The structure of the present essay might be represented by a straight line with two cross bars – a croix de Lorraine – in which the main trajectory attends to questions of fictional character and representation, while the two other lines follow out implications in relation to the invocation of visual imagery and to strategies of character-naming. This latter aspect implicates a good deal of Irish history, dissolved and distributed through fragmentary allusion and subversions of nominal authority. Naturally, any such structure has a crucial point of intersection, and this I would identify as the political domain, with specific reference to Yeats’s authoritarianism.
It is a central, if discretely placed, thesis that nineteenth-century Ireland went through a series of traumatic processes of modernisation which have been denied and repressed in their aftermath. In Bowen’s work a political transformation, by which the land of her birth changes from metropolitan colony to semi-independent nation-state, is acutely apprehended in the operations of fictional character. Notions of character, generally based on assumptions of male bourgeois rectitude and power, inevitably implicate notions of participatory citizenship which in turn raise questions about the ideological nature of the state and the operations of civil society.
The title of the present essay can be read literally in relation to the murderers, forgers, seducers, traitors and other ne’er-do-wells of Le Fanu and Bowen’s plots. But it should also be taken to characterise the underlying theme – of character itself being a process of dissolving, of being disjointed or disunited. And this at both the psychic and political levels.
I am conscious of proceeding much of the time without overt reference to the work of other critics and historians concerned with the authors, texts and themes which I examine. To a great extent, this feature of the book derives from my wish to keep close to the texts and, when theorising (or vaporising), to keep within my own intellectual experience. I readily agree that all thought about literature – or anything else – implicates theoretical questions, and personally acknowledge debts to the school of critical theory.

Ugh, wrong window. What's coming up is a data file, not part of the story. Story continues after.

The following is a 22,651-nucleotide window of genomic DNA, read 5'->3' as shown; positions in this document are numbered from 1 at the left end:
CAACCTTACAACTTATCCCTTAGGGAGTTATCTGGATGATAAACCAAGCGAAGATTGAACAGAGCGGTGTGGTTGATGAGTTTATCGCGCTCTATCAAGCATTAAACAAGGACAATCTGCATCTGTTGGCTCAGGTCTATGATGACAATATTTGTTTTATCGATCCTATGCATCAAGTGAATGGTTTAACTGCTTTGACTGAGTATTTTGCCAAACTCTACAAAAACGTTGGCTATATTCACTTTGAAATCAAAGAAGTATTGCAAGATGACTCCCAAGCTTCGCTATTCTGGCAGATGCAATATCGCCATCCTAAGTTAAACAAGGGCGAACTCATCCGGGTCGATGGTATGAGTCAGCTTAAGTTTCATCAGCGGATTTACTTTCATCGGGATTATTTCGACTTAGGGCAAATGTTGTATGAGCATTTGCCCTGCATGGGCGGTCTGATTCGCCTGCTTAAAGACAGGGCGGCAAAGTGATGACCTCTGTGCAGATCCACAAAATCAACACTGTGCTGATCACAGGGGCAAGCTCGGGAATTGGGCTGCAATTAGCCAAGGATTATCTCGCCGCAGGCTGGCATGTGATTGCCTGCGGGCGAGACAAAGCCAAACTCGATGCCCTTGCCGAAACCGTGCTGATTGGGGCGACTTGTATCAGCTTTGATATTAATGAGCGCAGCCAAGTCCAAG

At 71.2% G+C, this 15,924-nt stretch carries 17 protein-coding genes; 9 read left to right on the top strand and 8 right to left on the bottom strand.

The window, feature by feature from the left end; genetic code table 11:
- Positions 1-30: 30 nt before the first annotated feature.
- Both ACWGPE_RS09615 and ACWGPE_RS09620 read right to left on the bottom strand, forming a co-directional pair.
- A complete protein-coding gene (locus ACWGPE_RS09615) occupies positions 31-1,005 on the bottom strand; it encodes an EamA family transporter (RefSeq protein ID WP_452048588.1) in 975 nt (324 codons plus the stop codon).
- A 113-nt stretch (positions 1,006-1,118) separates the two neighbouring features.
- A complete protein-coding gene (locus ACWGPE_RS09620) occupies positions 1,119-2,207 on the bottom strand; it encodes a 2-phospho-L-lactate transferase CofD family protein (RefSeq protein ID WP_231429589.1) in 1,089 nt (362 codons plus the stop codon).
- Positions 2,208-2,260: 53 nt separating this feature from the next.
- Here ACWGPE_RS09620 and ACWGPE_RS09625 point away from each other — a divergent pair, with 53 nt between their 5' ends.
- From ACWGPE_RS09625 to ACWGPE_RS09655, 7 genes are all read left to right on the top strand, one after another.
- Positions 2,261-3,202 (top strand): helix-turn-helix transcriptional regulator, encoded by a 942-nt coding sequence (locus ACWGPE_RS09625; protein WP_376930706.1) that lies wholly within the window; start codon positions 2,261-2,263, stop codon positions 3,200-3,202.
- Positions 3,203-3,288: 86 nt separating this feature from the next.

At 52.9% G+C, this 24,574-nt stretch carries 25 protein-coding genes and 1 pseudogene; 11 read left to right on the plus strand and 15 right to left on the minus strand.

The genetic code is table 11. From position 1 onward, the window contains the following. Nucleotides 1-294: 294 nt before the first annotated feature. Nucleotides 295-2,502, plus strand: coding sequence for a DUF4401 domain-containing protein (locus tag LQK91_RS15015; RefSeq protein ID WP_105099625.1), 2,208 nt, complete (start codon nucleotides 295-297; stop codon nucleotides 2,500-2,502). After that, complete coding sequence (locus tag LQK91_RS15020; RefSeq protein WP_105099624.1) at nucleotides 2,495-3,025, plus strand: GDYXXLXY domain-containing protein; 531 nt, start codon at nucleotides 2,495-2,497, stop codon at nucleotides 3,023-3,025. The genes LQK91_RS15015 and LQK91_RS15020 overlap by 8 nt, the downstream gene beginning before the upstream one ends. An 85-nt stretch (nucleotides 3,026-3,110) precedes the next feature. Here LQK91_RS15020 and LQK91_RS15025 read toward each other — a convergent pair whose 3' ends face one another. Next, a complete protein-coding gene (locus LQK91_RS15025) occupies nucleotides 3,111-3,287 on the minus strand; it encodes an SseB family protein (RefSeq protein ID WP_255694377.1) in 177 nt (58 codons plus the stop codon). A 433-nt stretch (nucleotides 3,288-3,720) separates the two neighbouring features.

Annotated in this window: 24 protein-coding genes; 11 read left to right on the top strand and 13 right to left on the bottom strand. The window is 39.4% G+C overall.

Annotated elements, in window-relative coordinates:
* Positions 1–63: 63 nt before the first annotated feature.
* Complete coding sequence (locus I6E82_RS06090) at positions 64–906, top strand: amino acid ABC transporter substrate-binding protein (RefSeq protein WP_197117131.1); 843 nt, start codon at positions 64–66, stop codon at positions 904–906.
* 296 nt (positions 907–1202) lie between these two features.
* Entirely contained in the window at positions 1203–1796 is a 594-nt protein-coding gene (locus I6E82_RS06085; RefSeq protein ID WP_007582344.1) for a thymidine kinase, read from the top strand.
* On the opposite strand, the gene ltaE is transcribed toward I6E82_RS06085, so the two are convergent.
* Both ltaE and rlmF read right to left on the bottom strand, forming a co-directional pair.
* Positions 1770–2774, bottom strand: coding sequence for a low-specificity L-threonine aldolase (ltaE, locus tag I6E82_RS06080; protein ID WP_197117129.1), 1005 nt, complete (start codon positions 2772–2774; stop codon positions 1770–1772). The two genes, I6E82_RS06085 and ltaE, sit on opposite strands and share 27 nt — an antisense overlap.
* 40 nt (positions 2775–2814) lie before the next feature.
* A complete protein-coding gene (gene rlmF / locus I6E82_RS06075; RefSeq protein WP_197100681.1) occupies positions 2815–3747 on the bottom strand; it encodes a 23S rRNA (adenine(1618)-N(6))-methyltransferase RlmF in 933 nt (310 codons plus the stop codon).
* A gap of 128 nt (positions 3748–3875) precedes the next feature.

Frankfurt, however, is now distanced from us, not least by the unspeakable horrors of which it tried prophetically to speak. One must work from one’s actual locus and not some universalised ideal professional vantage point. I have had stimulating and helpful recourse to some work by American-based thinkers, especially Fredric Jameson, but also Jerome McGann who (like Edward Said) combines theoretical acuity with massive learning of a more traditional kind. (If other names appear very infrequently, it is because I have become suspicious of Weetabix Theory, incredibly dense and regular in structure, but lighter than its box.) It follows, regretfully, I am less convinced than the participants that recent theoretical debates in and about Irish culture have maintained any degree of self-critical and dialectical awareness. Too often they seem occasions when comrades either engage in violent agreement with each other, or pour the milk of human unkindness over ‘the other’.
In the lesser matter of references and ‘the secondary literature’, I also hope that I have not borrowed except where I have acknowledged a debt; beyond that I am reluctant to swell the body of notes with matter destined only for the citation indexes. It was intended that a list of names should follow here, acknowledging personal gratitude to many for the stimulation which their publications and conversations provided during a ten-year period when I dislocated myself from the academic world. But the list is too long, and I shall simply name Ciaran Brady in Dublin and Ferenc Tákacs in Budapest as two patient friends to whom I have talked at length when I should have listened more, and finally a third such, Seamus Deane, with whom it has been a valuable pleasure to dissent for nearly a quarter of the century.
More recently, I have benefited from the professional advice of Robert Towers, also Anita Roy, my editor in Manchester University Press, and the anonymous reader to whom she sent my original typescript. To these, to many unlisted friends and to my patient wife and son, a hearty word of thanks.
Lastly, may I record once more a sincere and warm debt of gratitude to William Le Fanu of Chelmsford, still answering queries after twenty years of my interrogating him, and also to his daughter Nicola whose music now adds further laurels to the name she bears?